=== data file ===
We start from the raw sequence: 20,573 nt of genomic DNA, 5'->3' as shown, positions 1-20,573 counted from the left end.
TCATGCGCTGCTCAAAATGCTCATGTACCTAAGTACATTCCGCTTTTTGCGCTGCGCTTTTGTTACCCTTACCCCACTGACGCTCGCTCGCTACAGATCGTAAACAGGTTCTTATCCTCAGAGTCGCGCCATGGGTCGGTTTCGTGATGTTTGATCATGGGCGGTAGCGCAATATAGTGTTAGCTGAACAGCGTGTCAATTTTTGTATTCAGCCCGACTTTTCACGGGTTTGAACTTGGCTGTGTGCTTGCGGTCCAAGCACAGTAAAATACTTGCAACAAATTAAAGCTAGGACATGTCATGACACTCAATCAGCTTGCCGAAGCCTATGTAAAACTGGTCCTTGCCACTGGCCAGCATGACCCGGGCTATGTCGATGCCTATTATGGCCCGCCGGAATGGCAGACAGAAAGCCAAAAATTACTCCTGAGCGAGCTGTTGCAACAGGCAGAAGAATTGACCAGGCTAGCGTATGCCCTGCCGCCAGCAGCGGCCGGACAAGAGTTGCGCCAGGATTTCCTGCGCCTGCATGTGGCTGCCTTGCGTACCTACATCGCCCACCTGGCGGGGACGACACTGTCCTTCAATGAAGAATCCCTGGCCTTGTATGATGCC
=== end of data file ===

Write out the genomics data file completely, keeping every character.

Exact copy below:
We start from the raw sequence: 20,573 nt of genomic DNA, 5'->3' as shown, positions 1-20,573 counted from the left end.
TCATGCGCTGCTCAAAATGCTCATGTACCTAAGTACATTCCGCTTTTTGCGCTGCGCTTTTGTTACCCTTACCCCACTGACGCTCGCTCGCTACAGATCGTAAACAGGTTCTTATCCTCAGAGTCGCGCCATGGGTCGGTTTCGTGATGTTTGATCATGGGCGGTAGCGCAATATAGTGTTAGCTGAACAGCGTGTCAATTTTTGTATTCAGCCCGACTTTTCACGGGTTTGAACTTGGCTGTGTGCTTGCGGTCCAAGCACAGTAAAATACTTGCAACAAATTAAAGCTAGGACATGTCATGACACTCAATCAGCTTGCCGAAGCCTATGTAAAACTGGTCCTTGCCACTGGCCAGCATGACCCGGGCTATGTCGATGCCTATTATGGCCCGCCGGAATGGCAGACAGAAAGCCAAAAATTACTCCTGAGCGAGCTGTTGCAACAGGCAGAAGAATTGACCAGGCTAGCGTATGCCCTGCCGCCAGCAGCGGCCGGACAAGAGTTGCGCCAGGATTTCCTGCGCCTGCATGTGGCTGCCTTGCGTACCTACATCGCCCACCTGGCGGGGACGACACTGTCCTTCAATGAAGAATCCCTGGCCTTGTATGATGCC